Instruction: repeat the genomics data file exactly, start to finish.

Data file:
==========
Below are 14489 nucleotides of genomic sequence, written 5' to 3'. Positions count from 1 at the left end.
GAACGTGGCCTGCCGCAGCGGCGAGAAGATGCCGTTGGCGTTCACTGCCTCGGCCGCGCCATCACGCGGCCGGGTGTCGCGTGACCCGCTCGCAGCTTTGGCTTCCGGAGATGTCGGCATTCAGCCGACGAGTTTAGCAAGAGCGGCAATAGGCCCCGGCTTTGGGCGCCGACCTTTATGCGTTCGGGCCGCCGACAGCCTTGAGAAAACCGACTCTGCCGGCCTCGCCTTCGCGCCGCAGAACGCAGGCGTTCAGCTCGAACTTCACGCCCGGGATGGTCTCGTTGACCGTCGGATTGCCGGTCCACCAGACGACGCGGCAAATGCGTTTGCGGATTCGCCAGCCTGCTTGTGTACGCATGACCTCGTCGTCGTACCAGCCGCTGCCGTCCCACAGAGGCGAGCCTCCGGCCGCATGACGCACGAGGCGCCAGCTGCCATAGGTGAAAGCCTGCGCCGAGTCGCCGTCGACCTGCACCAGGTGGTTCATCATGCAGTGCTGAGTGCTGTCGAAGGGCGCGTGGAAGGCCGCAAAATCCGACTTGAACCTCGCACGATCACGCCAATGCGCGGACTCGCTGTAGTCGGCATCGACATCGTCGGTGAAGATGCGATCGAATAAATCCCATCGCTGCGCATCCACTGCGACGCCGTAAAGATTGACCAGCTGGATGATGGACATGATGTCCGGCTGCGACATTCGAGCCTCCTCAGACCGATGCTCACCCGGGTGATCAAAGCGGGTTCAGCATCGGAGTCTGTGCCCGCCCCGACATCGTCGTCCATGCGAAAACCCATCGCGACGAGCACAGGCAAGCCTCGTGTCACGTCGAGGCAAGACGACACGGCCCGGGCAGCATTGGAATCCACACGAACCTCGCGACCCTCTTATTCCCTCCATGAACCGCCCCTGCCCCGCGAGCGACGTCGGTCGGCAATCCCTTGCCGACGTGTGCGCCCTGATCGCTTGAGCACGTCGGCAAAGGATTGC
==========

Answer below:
Below are 14489 nucleotides of genomic sequence, written 5' to 3'. Positions count from 1 at the left end.
GAACGTGGCCTGCCGCAGCGGCGAGAAGATGCCGTTGGCGTTCACTGCCTCGGCCGCGCCATCACGCGGCCGGGTGTCGCGTGACCCGCTCGCAGCTTTGGCTTCCGGAGATGTCGGCATTCAGCCGACGAGTTTAGCAAGAGCGGCAATAGGCCCCGGCTTTGGGCGCCGACCTTTATGCGTTCGGGCCGCCGACAGCCTTGAGAAAACCGACTCTGCCGGCCTCGCCTTCGCGCCGCAGAACGCAGGCGTTCAGCTCGAACTTCACGCCCGGGATGGTCTCGTTGACCGTCGGATTGCCGGTCCACCAGACGACGCGGCAAATGCGTTTGCGGATTCGCCAGCCTGCTTGTGTACGCATGACCTCGTCGTCGTACCAGCCGCTGCCGTCCCACAGAGGCGAGCCTCCGGCCGCATGACGCACGAGGCGCCAGCTGCCATAGGTGAAAGCCTGCGCCGAGTCGCCGTCGACCTGCACCAGGTGGTTCATCATGCAGTGCTGAGTGCTGTCGAAGGGCGCGTGGAAGGCCGCAAAATCCGACTTGAACCTCGCACGATCACGCCAATGCGCGGACTCGCTGTAGTCGGCATCGACATCGTCGGTGAAGATGCGATCGAATAAATCCCATCGCTGCGCATCCACTGCGACGCCGTAAAGATTGACCAGCTGGATGATGGACATGATGTCCGGCTGCGACATTCGAGCCTCCTCAGACCGATGCTCACCCGGGTGATCAAAGCGGGTTCAGCATCGGAGTCTGTGCCCGCCCCGACATCGTCGTCCATGCGAAAACCCATCGCGACGAGCACAGGCAAGCCTCGTGTCACGTCGAGGCAAGACGACACGGCCCGGGCAGCATTGGAATCCACACGAACCTCGCGACCCTCTTATTCCCTCCATGAACCGCCCCTGCCCCGCGAGCGACGTCGGTCGGCAATCCCTTGCCGACGTGTGCGCCCTGATCGCTTGAGCACGTCGGCAAAGGATTGC